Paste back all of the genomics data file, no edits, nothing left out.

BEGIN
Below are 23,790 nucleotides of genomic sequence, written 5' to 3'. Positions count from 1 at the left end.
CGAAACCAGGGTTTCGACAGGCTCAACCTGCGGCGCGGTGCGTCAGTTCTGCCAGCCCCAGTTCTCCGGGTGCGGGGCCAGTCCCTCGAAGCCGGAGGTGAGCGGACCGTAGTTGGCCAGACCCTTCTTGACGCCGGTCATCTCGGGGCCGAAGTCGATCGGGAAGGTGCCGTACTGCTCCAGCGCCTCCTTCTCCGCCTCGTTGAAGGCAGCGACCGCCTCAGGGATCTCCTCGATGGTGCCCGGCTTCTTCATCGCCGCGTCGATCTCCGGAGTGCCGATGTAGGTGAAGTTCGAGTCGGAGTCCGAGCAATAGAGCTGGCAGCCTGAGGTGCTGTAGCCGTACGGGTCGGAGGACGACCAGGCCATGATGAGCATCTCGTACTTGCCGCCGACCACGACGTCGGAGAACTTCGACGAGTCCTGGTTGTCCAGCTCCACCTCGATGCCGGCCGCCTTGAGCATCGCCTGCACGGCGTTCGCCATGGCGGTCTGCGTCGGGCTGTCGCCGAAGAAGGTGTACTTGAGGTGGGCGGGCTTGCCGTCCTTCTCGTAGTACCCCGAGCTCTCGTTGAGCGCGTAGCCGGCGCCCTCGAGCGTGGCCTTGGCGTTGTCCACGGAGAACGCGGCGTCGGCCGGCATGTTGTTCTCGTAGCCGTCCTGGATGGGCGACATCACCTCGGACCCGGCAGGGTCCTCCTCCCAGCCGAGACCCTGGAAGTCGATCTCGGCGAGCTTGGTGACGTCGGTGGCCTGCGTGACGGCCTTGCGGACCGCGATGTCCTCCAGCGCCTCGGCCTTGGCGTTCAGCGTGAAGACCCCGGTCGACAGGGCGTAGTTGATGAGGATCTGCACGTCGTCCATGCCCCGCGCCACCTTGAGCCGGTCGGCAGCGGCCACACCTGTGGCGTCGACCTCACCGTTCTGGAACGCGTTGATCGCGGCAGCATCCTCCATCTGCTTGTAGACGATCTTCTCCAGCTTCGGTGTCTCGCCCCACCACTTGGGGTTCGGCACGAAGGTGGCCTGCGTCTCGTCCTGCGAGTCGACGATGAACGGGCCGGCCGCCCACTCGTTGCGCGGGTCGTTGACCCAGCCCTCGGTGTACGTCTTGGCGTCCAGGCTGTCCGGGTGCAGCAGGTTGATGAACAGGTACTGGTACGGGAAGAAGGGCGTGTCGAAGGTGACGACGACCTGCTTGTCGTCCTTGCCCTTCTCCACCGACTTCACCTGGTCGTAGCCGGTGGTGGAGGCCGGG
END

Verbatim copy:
Below are 23,790 nucleotides of genomic sequence, written 5' to 3'. Positions count from 1 at the left end.
CGAAACCAGGGTTTCGACAGGCTCAACCTGCGGCGCGGTGCGTCAGTTCTGCCAGCCCCAGTTCTCCGGGTGCGGGGCCAGTCCCTCGAAGCCGGAGGTGAGCGGACCGTAGTTGGCCAGACCCTTCTTGACGCCGGTCATCTCGGGGCCGAAGTCGATCGGGAAGGTGCCGTACTGCTCCAGCGCCTCCTTCTCCGCCTCGTTGAAGGCAGCGACCGCCTCAGGGATCTCCTCGATGGTGCCCGGCTTCTTCATCGCCGCGTCGATCTCCGGAGTGCCGATGTAGGTGAAGTTCGAGTCGGAGTCCGAGCAATAGAGCTGGCAGCCTGAGGTGCTGTAGCCGTACGGGTCGGAGGACGACCAGGCCATGATGAGCATCTCGTACTTGCCGCCGACCACGACGTCGGAGAACTTCGACGAGTCCTGGTTGTCCAGCTCCACCTCGATGCCGGCCGCCTTGAGCATCGCCTGCACGGCGTTCGCCATGGCGGTCTGCGTCGGGCTGTCGCCGAAGAAGGTGTACTTGAGGTGGGCGGGCTTGCCGTCCTTCTCGTAGTACCCCGAGCTCTCGTTGAGCGCGTAGCCGGCGCCCTCGAGCGTGGCCTTGGCGTTGTCCACGGAGAACGCGGCGTCGGCCGGCATGTTGTTCTCGTAGCCGTCCTGGATGGGCGACATCACCTCGGACCCGGCAGGGTCCTCCTCCCAGCCGAGACCCTGGAAGTCGATCTCGGCGAGCTTGGTGACGTCGGTGGCCTGCGTGACGGCCTTGCGGACCGCGATGTCCTCCAGCGCCTCGGCCTTGGCGTTCAGCGTGAAGACCCCGGTCGACAGGGCGTAGTTGATGAGGATCTGCACGTCGTCCATGCCCCGCGCCACCTTGAGCCGGTCGGCAGCGGCCACACCTGTGGCGTCGACCTCACCGTTCTGGAACGCGTTGATCGCGGCAGCATCCTCCATCTGCTTGTAGACGATCTTCTCCAGCTTCGGTGTCTCGCCCCACCACTTGGGGTTCGGCACGAAGGTGGCCTGCGTCTCGTCCTGCGAGTCGACGATGAACGGGCCGGCCGCCCACTCGTTGCGCGGGTCGTTGACCCAGCCCTCGGTGTACGTCTTGGCGTCCAGGCTGTCCGGGTGCAGCAGGTTGATGAACAGGTACTGGTACGGGAAGAAGGGCGTGTCGAAGGTGACGACGACCTGCTTGTCGTCCTTGCCCTTCTCCACCGACTTCACCTGGTCGTAGCCGGTGGTGGAGGCCGGG